Poor harvests due to climate change, supply chain problems due to the COVID-19 pandemic and Russia’s invasion of Ukraine have resulted in food production shortages around the world, with cooking oil being the latest product affected.
Sylvain Charlebois, a professor of food distribution and policy at Dalhousie University, told CTV’s Your Morning on Wednesday that these factors have created the “perfect storm” for global shortages, sending the price of cooking oil skyrocketing over the past six months may be.
While prices at grocery stores have been impacted, Charlebois says consumers will see the biggest increase when eating out at restaurants.
“I’m hearing from restaurateurs that vegetable oil prices are likely to triple by the end of this year. Gastronomy is a big deal when it comes to vegetable oil in Canada … so don’t be surprised if menu prices are affected,” he said.
Charlebois said consumers should be prepared to spend more when dining out and budget accordingly.
“I know a lot of people want to go out and go out and party and live normal lives, but it’s definitely going to cost you more at the restaurant, and vegetable oil prices are unfortunately one of the main reasons,” he said.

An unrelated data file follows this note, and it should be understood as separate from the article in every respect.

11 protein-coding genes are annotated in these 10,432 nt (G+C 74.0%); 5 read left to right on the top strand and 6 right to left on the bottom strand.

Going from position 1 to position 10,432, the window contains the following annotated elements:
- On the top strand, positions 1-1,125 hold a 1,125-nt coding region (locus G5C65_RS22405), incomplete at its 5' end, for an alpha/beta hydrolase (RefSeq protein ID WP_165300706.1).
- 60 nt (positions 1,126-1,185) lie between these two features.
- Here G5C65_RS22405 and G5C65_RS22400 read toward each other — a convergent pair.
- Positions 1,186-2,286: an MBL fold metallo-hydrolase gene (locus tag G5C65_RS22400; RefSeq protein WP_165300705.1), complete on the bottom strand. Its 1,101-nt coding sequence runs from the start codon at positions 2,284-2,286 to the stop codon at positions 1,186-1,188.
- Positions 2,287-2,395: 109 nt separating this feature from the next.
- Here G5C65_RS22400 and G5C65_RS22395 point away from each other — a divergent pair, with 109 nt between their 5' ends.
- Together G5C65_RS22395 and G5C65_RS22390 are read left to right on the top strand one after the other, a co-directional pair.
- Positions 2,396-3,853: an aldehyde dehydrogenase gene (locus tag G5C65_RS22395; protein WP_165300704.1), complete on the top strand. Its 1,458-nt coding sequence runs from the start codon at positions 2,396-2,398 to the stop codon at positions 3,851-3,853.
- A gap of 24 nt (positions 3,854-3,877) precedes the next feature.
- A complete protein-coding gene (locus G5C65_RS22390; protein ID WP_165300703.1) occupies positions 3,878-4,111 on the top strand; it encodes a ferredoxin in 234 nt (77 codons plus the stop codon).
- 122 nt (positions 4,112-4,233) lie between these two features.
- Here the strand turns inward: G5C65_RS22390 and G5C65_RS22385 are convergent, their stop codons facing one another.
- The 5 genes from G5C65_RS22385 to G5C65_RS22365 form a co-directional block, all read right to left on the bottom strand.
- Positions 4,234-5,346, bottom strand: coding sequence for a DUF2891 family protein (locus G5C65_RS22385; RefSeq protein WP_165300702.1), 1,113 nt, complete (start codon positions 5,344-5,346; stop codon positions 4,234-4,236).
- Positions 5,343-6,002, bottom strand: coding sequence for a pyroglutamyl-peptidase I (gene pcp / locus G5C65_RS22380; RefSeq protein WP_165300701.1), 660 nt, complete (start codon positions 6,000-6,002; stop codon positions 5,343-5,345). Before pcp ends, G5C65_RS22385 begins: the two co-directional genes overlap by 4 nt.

Alongside climate change, supply chain problems from COVID-19 and the war in Ukraine, Indonesia has begun restricting palm oil exports, which Charlebois said could exacerbate the global food crisis and push up the prices of hundreds of products.
Indonesia accounts for 55 percent of world palm oil exports, while Ukraine is the world’s largest exporter of sunflower oil.
“We often think of vegetable oil as something we fry with, but if you go to the grocery store, there’s vegetable oil in almost everything we buy,” he said.
Charlebois said that “vegetable oil is a key ingredient around the world” and is found in foods like pasta, biscuits, chocolate, mayonnaise and many dry and baked goods.
With restrictions on palm oil and shortages of other cooking oils, Charlebois said companies will increase the price of goods that contain vegetable oil to offset the cost of the purchase.
“We’re going to run out of vegetable oil and of course, unfortunately, prices are going to go up around the world,” he said.
To combat this shortage of cooking oils, Charlebois said Canada will be looking to use canola oil as a “top crop” this season. However, he says bad weather could choke that plan.
“There isn’t a lot of moisture in the west right now. Of course there’s flooding in Manitoba … but when you go to Alberta and Saskatchewan, things are pretty dry, which isn’t good news for canola growers,” he said.
Overall, Charlebois said the outlook was bleak and that it was a “good idea” for Canadians to use alternatives to vegetable oils when possible.
“It’s not great and that’s why we wanted to make a statement now so people can be prepared,” he said.
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